We are a commune of inquiring, skeptical, politically centrist, capitalist, anglophile, traditionalist New England Yankee humans, humanoids, and animals with many interests beyond and above politics. Each of us has had a high-school education (or GED), but all had ADD so didn't pay attention very well, especially the dogs. Each one of us does "try my best to be just like I am," and none of us enjoys working for others, including for Maggie, from whom we receive neither a nickel nor a dime. Freedom from nags, cranks, government, do-gooders, control-freaks and idiots is all that we ask for.
I recently posted about the desirability of attrition in colleges due to substandard performance, expressing the view that low graduation rates are a good, not bad thing, and that they lend some credibility to an expensive piece of paper.
Competitive and highly-selective graduate schools, however, probably should have lower attrition rates as their standards for entry are so relatively high.
My grad program had about a five percent attrition rate, although that is not what the departmental rolls suggest. There are people on the rolls who for all intents and purposes bailed out almost a decade ago. The time to completion is also growing longer. When I started grad school the average in my field to go from beginning MA to PhD in hand was 7 years. Now it is nine and still edging up. I finished in seven and was told that I should not push so hard!
Some medical schools had a planned pyramid system that would flunk out the bottom quintile. That was a long time ago and things may have changed. The school I attended in the 60s, and taught at recently, always planned for all first year students to graduate and lost less than a half dozen from each class in four years.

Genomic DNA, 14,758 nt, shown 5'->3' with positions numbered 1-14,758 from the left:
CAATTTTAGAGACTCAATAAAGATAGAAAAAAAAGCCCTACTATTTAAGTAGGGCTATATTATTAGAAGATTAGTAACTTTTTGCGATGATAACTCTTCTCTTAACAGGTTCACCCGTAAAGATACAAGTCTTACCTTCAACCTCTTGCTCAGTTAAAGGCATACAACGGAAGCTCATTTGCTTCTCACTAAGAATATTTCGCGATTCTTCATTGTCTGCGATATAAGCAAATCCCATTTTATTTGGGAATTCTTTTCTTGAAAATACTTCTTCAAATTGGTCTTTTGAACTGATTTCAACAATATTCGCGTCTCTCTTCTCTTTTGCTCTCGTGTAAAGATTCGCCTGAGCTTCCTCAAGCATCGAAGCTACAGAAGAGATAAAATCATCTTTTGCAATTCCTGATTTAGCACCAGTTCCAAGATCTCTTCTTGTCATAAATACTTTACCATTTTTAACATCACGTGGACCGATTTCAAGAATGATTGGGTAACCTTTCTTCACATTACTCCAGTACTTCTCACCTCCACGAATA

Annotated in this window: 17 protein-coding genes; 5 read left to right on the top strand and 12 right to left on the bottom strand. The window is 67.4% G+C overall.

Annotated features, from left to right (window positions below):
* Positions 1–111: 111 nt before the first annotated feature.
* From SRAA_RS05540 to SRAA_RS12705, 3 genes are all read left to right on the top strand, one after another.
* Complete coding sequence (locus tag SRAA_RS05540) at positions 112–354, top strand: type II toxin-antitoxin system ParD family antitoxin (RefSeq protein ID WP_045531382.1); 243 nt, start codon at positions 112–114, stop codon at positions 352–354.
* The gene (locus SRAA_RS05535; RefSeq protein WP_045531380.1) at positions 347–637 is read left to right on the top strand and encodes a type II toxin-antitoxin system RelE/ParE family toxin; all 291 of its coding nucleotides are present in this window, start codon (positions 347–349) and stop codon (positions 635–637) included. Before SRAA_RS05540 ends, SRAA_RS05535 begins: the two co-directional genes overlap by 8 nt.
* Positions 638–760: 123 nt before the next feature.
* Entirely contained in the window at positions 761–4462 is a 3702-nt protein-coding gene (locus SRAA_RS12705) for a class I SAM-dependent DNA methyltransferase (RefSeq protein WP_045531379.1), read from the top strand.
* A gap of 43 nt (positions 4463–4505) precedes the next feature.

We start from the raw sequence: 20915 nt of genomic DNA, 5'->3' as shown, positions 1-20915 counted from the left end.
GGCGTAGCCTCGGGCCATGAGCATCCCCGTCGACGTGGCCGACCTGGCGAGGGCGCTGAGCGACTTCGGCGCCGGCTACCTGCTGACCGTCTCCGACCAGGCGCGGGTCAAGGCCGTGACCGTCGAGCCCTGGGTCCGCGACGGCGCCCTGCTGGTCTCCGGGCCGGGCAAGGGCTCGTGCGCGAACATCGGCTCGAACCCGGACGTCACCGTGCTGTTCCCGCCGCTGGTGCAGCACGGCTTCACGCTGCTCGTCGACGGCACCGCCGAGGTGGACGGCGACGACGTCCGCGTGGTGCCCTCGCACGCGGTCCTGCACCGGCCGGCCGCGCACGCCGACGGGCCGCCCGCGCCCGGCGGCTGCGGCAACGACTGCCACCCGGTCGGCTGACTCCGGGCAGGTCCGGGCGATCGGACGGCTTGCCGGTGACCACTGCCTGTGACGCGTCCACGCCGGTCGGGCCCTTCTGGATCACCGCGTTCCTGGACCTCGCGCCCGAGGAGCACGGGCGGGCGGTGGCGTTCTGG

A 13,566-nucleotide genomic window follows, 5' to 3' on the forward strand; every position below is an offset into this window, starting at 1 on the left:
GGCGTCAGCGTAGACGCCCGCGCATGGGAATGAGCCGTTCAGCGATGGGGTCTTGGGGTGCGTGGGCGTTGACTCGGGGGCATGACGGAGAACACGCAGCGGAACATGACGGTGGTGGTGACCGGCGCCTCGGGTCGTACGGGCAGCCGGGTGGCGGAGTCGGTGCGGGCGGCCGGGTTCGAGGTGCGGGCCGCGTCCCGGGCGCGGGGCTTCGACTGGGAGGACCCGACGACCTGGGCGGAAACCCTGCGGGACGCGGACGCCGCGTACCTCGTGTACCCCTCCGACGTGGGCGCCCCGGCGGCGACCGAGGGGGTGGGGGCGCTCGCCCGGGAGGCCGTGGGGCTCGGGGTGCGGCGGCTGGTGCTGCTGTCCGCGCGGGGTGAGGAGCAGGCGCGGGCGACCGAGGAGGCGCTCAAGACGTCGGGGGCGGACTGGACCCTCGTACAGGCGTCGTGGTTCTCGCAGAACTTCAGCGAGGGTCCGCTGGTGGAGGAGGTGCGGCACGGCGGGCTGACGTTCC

high failure rate of students can be caused both by poor students and poor teachers.
Depending on graduation requirements, a single poor teacher can cause a high attrition rate.
E.g. when I was in university, one of the courses had a failure rate among students of over 65%. These students (including me) got high grades everywhere else, but failed to graduate because of that single course.
Later took the same course at another institution, with another teacher and course material, and got grades comparable to if not higher than I'd got for all the courses I'd passed first time. Same for the others who switched institutions with me that year.
Another course was saved only or mainly by excellent written course material, all the teacher/lecturer did was recite that same material line by line, never adding any value.
In highschool, one teacher was so bad he got told bluntly by the school board that if even one of his students were to fail to graduate because of a failing grade in his course he'd be fired.
Going the other way I've seen teachers adjusting the grades of entire classes in order to ensure the average grade wouldn't be more than 10% over the minimum passing grade, as well as teachers adjusting them to ensure no more than a fixed, low, percentage of students would fail.
Thus high or low graduation rates in themselves say nothing whatsoever about the quality of the education received, or the quality of the student completing the education.